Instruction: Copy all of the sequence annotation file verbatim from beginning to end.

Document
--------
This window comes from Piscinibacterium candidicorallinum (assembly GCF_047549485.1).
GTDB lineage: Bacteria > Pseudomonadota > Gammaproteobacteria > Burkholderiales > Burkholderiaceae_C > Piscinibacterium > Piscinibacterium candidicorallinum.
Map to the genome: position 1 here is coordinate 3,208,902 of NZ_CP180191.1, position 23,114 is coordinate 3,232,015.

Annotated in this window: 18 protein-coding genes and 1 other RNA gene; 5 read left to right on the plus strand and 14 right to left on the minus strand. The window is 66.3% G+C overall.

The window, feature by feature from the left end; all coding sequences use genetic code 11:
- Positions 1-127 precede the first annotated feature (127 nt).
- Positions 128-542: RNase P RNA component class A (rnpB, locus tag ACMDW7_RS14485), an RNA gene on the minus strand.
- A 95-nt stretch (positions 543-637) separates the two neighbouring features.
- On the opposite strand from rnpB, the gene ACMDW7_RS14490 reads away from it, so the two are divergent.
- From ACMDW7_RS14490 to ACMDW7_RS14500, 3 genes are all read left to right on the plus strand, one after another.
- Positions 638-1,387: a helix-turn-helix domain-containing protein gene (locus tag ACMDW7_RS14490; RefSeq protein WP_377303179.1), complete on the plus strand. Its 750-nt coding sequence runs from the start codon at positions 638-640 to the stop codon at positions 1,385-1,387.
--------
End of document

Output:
This window comes from Piscinibacterium candidicorallinum (assembly GCF_047549485.1).
GTDB lineage: Bacteria > Pseudomonadota > Gammaproteobacteria > Burkholderiales > Burkholderiaceae_C > Piscinibacterium > Piscinibacterium candidicorallinum.
Map to the genome: position 1 here is coordinate 3,208,902 of NZ_CP180191.1, position 23,114 is coordinate 3,232,015.

Annotated in this window: 18 protein-coding genes and 1 other RNA gene; 5 read left to right on the plus strand and 14 right to left on the minus strand. The window is 66.3% G+C overall.

The window, feature by feature from the left end; all coding sequences use genetic code 11:
- Positions 1-127 precede the first annotated feature (127 nt).
- Positions 128-542: RNase P RNA component class A (rnpB, locus tag ACMDW7_RS14485), an RNA gene on the minus strand.
- A 95-nt stretch (positions 543-637) separates the two neighbouring features.
- On the opposite strand from rnpB, the gene ACMDW7_RS14490 reads away from it, so the two are divergent.
- From ACMDW7_RS14490 to ACMDW7_RS14500, 3 genes are all read left to right on the plus strand, one after another.
- Positions 638-1,387: a helix-turn-helix domain-containing protein gene (locus tag ACMDW7_RS14490; RefSeq protein WP_377303179.1), complete on the plus strand. Its 750-nt coding sequence runs from the start codon at positions 638-640 to the stop codon at positions 1,385-1,387.